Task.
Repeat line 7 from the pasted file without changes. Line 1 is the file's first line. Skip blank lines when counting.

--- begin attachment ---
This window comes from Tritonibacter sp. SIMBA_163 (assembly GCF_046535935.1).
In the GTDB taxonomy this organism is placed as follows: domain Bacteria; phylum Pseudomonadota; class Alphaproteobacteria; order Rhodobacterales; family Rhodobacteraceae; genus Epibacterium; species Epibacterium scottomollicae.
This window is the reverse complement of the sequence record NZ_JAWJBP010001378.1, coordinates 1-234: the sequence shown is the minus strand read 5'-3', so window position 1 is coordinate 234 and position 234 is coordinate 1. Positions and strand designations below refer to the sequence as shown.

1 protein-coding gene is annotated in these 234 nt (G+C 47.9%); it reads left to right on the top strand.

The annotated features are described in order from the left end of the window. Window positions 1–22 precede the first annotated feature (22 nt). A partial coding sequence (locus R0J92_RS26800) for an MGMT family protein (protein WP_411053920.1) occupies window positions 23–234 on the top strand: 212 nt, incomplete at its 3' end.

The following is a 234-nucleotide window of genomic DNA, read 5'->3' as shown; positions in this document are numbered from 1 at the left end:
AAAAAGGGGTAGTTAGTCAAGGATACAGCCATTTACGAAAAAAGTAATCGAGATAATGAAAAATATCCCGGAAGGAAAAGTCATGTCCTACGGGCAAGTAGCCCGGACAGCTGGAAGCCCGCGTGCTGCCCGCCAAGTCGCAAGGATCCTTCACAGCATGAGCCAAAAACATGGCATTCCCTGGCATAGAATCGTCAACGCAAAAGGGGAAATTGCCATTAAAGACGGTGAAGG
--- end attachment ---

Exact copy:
AAAAAGGGGTAGTTAGTCAAGGATACAGCCATTTACGAAAAAAGTAATCGAGATAATGAAAAATATCCCGGAAGGAAAAGTCATGTCCTACGGGCAAGTAGCCCGGACAGCTGGAAGCCCGCGTGCTGCCCGCCAAGTCGCAAGGATCCTTCACAGCATGAGCCAAAAACATGGCATTCCCTGGCATAGAATCGTCAACGCAAAAGGGGAAATTGCCATTAAAGACGGTGAAGG